• Notably, the Court rested its decision on the plain language of the APA, which provides that a court reviewing agency action “shall decide all relevant questions of law” and “interpret constitutional and statutory provisions.” 5 U.S.C. § 706. Justice Thomas wrote a separate concurrence to explain his view that Chevron also violates the Constitution’s separation of powers by abdicating judges’ duty to exercise independent judgment and impermissibly conferring that judicial power on the Executive Branch.
  • The effects of Chevron’s demise will likely be most dramatic in the lower federal courts, some of which have continued to apply Chevron in recent years even as the Supreme Court has rarely invoked the doctrine over the past decade. Today’s decision instructs these circuit and district judges to change their practices and abandon deference. Instead, they “must exercise their independent judgment in deciding whether an agency has acted within its statutory authority.”
  • Going forward, agencies’ interpretation of statutes will still be entitled to a lesser degree of “respect” under Skidmore v. Swift & Co., insofar as the agencies’ views are persuasive. This may depend on factors such as whether the agency adopted the interpretation close in time to the statute’s enactment and how consistently the agency has adhered to that interpretation since.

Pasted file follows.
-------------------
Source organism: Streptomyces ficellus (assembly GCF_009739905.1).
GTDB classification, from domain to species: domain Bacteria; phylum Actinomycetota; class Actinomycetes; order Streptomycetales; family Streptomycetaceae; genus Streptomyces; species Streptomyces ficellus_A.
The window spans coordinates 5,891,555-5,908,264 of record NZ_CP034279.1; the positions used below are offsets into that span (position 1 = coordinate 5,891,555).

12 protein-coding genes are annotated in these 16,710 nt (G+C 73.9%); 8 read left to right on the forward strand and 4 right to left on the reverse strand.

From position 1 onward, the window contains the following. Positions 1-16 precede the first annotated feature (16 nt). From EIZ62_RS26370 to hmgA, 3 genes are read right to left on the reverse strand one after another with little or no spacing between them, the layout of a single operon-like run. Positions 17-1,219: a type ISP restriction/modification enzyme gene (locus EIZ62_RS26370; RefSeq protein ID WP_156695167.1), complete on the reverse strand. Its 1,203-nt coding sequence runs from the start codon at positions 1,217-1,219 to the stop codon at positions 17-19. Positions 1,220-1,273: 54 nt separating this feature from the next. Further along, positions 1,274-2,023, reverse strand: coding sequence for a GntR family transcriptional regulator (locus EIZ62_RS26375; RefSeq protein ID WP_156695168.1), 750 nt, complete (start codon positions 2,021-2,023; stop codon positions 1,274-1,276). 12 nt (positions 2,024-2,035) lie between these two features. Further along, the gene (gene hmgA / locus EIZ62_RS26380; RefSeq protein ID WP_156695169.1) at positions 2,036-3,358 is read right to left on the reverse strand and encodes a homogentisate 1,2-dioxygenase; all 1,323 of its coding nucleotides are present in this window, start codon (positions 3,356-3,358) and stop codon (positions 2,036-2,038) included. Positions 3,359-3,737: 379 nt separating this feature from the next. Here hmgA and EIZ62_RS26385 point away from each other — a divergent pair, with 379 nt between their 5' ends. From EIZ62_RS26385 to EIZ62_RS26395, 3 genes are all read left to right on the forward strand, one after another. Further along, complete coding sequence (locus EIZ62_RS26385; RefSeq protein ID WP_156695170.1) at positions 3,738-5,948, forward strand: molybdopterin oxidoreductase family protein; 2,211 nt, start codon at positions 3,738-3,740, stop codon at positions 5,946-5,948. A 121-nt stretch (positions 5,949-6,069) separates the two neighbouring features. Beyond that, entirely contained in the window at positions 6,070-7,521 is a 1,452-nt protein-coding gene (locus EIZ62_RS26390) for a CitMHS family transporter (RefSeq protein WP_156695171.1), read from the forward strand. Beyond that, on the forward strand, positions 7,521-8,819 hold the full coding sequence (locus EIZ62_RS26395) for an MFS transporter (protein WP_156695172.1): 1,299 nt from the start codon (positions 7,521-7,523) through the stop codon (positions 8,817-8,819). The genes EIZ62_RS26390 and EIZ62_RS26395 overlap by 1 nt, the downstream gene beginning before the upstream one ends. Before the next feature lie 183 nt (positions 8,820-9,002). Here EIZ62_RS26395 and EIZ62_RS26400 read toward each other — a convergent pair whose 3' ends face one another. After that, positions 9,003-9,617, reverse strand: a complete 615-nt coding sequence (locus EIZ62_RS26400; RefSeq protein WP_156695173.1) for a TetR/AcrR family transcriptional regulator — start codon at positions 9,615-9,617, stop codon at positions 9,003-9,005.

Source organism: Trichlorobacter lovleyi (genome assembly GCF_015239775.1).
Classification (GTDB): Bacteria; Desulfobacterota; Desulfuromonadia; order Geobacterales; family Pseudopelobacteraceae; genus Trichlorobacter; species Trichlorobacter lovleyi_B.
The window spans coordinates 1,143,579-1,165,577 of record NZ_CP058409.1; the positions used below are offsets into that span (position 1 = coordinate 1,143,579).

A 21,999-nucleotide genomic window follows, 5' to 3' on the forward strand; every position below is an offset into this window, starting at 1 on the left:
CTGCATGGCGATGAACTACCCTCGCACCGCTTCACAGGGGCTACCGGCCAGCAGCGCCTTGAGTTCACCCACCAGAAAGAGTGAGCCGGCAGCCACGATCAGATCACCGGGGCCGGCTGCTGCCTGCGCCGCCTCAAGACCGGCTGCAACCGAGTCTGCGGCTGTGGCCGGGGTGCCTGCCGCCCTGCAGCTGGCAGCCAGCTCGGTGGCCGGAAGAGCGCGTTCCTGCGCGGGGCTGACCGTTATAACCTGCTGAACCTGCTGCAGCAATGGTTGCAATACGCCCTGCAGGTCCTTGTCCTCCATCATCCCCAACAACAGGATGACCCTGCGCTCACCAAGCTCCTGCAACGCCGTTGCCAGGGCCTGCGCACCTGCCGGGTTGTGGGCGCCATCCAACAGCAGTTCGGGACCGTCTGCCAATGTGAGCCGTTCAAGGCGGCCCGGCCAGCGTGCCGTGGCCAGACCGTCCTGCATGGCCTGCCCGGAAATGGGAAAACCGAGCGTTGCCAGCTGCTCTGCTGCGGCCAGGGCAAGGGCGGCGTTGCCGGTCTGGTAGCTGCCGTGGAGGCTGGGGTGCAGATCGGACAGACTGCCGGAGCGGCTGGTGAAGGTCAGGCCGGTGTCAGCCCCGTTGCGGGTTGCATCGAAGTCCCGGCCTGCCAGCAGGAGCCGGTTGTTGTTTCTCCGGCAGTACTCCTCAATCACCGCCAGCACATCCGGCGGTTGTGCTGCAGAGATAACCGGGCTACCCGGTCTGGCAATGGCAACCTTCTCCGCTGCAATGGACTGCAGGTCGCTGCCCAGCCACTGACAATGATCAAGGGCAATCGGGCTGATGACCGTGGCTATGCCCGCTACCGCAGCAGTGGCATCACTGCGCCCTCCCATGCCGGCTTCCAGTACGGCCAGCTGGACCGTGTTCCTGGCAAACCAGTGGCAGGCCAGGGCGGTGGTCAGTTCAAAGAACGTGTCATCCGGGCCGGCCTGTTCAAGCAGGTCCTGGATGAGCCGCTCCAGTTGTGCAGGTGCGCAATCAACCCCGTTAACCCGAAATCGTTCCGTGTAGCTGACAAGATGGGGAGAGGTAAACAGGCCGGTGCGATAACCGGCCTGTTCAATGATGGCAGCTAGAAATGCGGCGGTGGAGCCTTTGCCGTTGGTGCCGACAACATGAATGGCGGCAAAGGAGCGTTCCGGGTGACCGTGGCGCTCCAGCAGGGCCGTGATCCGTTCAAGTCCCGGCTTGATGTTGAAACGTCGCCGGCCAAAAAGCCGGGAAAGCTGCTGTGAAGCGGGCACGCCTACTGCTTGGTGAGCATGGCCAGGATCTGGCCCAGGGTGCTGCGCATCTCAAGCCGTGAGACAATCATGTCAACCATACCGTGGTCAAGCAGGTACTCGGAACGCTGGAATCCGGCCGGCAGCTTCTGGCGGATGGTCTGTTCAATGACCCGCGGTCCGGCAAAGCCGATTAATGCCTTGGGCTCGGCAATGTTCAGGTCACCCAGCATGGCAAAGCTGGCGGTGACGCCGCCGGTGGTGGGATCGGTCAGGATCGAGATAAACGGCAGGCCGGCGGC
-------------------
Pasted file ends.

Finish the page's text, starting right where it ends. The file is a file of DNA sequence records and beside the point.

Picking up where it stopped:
• Today’s decision does not necessarily unsettle prior cases relying on Chevron to interpret statutes. The Court stated that a prior case’s reliance on Chevron to conclude that an agency’s action was lawful is not, standing alone, justification to overrule it.
  • Even after today’s decision, agencies will likely continue to issue regulations largely as before the overruling of Chevron, particularly in certain areas, though the scope of such regulations may change.  For example, taxpayers will continue to seek rules regarding how to report routine business transactions and will want to participate in the rulemaking process through the notice and comment procedure.  While today’s decision will have a significant impact on the litigation landscape regarding such tax and other regulations, many of those regulations faced strong judicial headwinds when challenged even under Chevron.

Gibson Dunn represented the Chamber of Commerce of the United States of America as Amicus Supporting Petitioners in Loper Bright.

The Court’s opinion is available here.

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This alert was prepared by associates Max E. Schulman and Nicholas B. Venable.